Gov. DeSantis Signs New Cybersecurity Laws For Florida - It's Illegal To Carry Out Ransom Attacks And To Pay Ransoms

Toby Hazlewood

Florida doesn't negotiate with cyber criminals
Gov. Ron DeSantis speaks at USFScreenshot from YouTube

With the passing of July 1, almost 150 new laws took effect in Florida that had been signed by Governor Ron DeSantis. Included amongst those are new laws in relation to cyber crime, which were described in the cybersecurity bill - HB7055.

The bill contains many provisions but many of these relate to ransomware attacks - where criminals take control of private or business computers and then demand the payment of a ransom to release these systems back to their owner.

Florida's new laws not only clarify that those who commit such crimes will be liable for fines and other penalties, but also - and most interestingly - that the payment of such ransoms is also prohibited.

It's a clear sign that Florida doesn't negotiate or deal with cyber criminals and is likely intended as a deterrent to commit such crimes.

Florida investing in cybersecurity professionals

The new law takes effect in Florida just days after Governor DeSantis also announced a significant investment in education and training for high school and college students in Florida to increase the number of trained cybersecurity professionals within the state.

$15.6 million of state funds have been invested in cybersecurity training and education - allocated out of the state's $109.9 billion 'Freedom First' budget with the intention of creating as many as 27,000 new, highly-paid jobs in cybersecurity over the coming years.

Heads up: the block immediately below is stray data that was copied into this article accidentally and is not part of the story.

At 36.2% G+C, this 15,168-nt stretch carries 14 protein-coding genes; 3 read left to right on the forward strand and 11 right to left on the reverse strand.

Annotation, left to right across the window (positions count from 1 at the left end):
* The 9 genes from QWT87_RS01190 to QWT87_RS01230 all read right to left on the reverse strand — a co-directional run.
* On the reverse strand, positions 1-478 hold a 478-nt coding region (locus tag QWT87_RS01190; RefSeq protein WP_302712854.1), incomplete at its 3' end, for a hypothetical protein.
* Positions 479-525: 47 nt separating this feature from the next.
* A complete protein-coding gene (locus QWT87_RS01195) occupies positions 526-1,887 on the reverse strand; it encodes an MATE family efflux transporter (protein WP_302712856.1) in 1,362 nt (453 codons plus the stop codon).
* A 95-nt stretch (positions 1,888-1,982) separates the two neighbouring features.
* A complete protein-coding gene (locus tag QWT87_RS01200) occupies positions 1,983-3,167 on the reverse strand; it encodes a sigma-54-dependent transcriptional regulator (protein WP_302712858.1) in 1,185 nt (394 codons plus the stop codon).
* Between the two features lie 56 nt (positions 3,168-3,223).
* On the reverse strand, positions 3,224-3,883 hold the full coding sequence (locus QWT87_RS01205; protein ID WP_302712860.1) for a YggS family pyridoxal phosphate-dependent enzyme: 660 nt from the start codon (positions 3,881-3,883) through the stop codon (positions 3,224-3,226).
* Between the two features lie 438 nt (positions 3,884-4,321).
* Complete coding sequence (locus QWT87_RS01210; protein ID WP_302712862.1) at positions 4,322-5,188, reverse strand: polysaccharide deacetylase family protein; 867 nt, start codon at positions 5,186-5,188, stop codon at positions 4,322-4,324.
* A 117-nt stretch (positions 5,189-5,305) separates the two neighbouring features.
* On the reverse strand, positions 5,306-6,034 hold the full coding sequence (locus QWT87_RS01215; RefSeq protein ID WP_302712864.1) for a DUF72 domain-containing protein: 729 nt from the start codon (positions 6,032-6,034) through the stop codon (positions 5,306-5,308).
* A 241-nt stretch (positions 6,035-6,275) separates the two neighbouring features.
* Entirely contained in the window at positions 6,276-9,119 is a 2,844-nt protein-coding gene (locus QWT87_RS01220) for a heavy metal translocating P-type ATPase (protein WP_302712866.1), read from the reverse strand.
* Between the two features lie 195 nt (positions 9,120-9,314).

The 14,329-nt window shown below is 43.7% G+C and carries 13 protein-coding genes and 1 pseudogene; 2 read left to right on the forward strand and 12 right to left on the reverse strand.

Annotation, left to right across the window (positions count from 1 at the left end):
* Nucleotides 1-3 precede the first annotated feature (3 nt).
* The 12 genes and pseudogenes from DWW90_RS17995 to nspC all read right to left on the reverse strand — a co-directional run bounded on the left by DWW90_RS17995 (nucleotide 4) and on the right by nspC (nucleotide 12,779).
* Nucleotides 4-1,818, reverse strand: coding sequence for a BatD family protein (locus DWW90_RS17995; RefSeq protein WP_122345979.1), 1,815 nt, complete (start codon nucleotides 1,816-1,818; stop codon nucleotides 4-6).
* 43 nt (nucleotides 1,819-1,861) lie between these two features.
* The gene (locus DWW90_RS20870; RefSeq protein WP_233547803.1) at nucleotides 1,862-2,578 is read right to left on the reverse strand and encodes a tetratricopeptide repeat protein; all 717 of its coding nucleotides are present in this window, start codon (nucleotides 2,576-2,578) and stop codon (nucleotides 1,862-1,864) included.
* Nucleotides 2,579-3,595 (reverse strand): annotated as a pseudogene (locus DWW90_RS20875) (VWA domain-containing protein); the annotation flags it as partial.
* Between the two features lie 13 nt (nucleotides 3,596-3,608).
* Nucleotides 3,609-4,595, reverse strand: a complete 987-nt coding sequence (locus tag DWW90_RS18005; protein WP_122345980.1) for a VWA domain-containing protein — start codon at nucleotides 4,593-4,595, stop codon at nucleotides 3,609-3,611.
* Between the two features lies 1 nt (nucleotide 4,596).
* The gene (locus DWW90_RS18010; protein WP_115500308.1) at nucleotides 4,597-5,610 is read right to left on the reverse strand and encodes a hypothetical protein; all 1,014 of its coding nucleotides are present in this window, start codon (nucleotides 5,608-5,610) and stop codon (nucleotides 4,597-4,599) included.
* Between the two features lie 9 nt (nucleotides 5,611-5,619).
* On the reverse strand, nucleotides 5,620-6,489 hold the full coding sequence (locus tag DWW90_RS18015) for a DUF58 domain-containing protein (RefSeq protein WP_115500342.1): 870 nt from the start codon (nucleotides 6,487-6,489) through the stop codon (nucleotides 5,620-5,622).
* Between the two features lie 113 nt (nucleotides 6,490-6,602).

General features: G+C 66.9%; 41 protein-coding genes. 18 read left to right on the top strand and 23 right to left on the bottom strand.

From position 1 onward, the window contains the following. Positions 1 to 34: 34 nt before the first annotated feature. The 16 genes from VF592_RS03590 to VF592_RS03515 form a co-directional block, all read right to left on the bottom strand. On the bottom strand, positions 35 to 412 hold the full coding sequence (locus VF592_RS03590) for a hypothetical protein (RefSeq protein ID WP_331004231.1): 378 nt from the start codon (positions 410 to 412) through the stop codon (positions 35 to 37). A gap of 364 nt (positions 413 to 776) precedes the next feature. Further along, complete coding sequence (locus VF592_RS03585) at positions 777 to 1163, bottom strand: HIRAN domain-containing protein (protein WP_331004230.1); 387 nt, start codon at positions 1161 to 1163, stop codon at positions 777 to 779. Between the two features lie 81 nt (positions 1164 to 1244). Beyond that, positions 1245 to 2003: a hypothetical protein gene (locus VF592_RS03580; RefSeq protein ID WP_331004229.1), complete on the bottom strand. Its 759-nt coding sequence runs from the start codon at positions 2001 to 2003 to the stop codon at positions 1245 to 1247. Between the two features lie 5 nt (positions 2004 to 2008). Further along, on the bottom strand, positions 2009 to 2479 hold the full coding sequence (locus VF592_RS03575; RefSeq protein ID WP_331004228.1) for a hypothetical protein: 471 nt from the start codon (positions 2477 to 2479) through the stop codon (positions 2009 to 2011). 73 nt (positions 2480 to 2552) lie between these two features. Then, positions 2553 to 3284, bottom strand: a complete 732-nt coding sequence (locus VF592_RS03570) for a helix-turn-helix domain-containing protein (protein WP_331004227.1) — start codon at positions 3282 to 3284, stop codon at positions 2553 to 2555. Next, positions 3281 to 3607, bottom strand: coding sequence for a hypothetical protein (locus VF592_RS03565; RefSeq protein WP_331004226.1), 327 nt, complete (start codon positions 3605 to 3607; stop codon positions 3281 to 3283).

Cybercrime is on the rise

A study by the University of Maryland suggests that a new cybercrime occurs every 39 seconds within the United States. It's estimated that one in three Americans will be a victim of cybercrime every year, whether that's having their password stolen, an account hacked or a more severe online theft of money or aspects of their identity.

In 2021, Americans across the nation witnessed the impacts of large-scale cyberattacks when the Colonial oil and gas pipeline was hacked, causing the pipeline to be shut down until a $5 million ransom had been paid. The hack caused a temporary shortage of gasoline across the U.S. after supplies shut down and motorists started panic-buying fuel.

In Florida, Governor DeSantis used his powers to declare a state of emergency over the pipeline hacking. His actions in 2021 demonstrate the severity of such attacks and the power that hackers have to force compliance and create mayhem if victims can be forced to comply.

It remains to be seen whether the new laws introduced in Florida this month will help to deter cyberattacks and help keep Florida's businesses and citizens safe from attack.

Have you ever been a victim of cybercrime? Do you know what to do in the event that you're targeted by a hacker or cybercriminal? Let me know your thoughts in the comments section below.

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